Rev Dr David R Kirk


Dr David Kirk is Lecturer in New Testament Studies. He teaches modules on the Degree programmes dealing with New Testament texts and theology, as well as contributing to other modules. He began his academic career in January 2018 when he joined the faculty at HTC. He was awarded his PhD in New Testament from the University of Aberdeen in 2015, with his research and supervision undertaken through HTC. Prior to his doctoral studies, David graduated in 2010 from the Theological Studies programme with First Class Honours.

Rev Dr David R Kirk

He holds Masters degrees in both Aeronautics and Transport from Imperial College, London and worked for several years on transport policy and planning for government bodies. He has been involved in Christian ministry for three decades and is an ordained minister, serving in pastoral ministry before joining the faculty at HTC

David’s doctoral research brought together historical, philosophical and textual perspectives on 1 Corinthians 15 and proposed a new ‘cosmological’ reading, setting resurrection in the context of new creation. David is keenly interested in the biblical theology of the natural world, especially its place within Christian eschatology. His research interests include: Pauline Theology, Biblical Theology of Creation, Cosmology and Eschatology of the New Testament, Intertextuality. David is a member of the Scottish Evangelical Theological Society and the Tyndale House Fellowship.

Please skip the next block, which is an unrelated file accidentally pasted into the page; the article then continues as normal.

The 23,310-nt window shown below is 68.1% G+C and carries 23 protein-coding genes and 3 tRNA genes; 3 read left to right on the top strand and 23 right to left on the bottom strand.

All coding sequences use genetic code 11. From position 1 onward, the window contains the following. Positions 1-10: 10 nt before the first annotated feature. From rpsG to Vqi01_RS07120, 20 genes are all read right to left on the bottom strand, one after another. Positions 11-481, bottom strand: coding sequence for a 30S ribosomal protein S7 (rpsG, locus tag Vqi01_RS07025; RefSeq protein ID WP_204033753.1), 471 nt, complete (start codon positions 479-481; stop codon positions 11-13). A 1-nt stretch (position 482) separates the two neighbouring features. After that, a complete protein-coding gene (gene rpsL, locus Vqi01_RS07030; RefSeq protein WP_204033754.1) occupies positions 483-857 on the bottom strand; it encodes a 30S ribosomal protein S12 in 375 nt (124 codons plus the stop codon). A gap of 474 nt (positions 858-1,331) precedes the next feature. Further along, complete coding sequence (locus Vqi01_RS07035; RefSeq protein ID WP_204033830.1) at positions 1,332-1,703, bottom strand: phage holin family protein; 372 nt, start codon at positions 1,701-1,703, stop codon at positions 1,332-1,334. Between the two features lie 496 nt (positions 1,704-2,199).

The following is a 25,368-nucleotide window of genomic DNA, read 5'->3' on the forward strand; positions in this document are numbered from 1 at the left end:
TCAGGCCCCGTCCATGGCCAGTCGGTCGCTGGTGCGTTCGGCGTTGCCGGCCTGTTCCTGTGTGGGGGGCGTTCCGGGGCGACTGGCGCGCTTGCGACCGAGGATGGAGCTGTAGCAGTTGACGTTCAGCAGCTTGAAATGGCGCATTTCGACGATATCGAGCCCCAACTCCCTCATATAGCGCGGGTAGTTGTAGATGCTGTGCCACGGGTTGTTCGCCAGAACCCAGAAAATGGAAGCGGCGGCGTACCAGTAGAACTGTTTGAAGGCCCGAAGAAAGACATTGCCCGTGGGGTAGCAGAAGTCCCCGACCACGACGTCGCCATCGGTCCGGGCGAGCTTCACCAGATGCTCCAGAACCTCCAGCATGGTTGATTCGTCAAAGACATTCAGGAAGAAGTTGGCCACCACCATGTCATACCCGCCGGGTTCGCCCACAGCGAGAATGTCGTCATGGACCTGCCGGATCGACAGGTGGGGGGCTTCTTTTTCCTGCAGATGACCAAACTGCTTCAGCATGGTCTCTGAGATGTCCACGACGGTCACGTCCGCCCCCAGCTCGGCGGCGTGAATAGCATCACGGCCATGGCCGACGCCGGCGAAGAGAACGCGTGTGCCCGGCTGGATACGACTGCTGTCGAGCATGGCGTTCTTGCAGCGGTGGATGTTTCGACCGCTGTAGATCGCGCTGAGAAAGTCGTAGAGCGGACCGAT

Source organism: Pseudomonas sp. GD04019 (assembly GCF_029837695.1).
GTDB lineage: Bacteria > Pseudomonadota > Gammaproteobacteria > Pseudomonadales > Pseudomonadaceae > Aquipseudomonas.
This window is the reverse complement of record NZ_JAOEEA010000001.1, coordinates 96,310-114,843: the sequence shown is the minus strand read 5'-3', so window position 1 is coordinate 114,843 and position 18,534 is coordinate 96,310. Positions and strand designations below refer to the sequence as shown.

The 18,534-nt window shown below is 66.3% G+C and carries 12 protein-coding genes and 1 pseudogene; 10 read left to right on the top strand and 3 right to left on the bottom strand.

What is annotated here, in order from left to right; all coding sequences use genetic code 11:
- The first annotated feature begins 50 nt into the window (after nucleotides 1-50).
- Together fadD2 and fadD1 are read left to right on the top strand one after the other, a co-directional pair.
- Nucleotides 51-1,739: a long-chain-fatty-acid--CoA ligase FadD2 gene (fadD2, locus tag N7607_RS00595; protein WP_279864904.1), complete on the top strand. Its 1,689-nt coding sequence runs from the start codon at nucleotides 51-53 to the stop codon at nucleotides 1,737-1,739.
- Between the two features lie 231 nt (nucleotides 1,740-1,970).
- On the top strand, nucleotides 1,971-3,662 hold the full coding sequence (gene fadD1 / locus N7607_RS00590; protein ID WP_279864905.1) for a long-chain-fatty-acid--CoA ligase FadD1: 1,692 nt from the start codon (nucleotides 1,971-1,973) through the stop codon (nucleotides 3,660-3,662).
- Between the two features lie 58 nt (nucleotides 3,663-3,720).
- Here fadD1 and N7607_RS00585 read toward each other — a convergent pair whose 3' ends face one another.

David was Highly Commended in the category of Most Engaging VC Lecturer in the UHI HISA Teaching Awards 2019.

His publications include:

‘When You Come Together: Gathered Worship in the New Testament,’ Foundations 76 (2019), 34-60. Published paper given at the 2019 Affinity Conference.

Review of Ben Witherington III, Torah Old and New: Exegesis, Intertextuality and Hermeneutics (Minneapolis: Fortress, 2018) in SBET 37/1 (2019), 121-22.

‘World Without End: Covenant and Creation in The Book of Consolation and the New Testament,’ Foundations 75 (2018).

‘Heaven Opened: Intertextuality and Meaning in John 1:51,’ Tyndale Bulletin 63:2 (2012).

Review of Nicholas Perrin and Richard B. Hays (eds), Jesus, Paul and the People of God: A Theological Dialogue with N. T. Wright, in Theology 115/2 (2012).

David lives in the mountains of Lochaber and enjoys skiing, cycling and climbing. He speaks regularly at churches across the Highlands, and occasionally on local radio. He is a member of the John Muir Trust and is a regular volunteer at the Fort William Mountain Festival.

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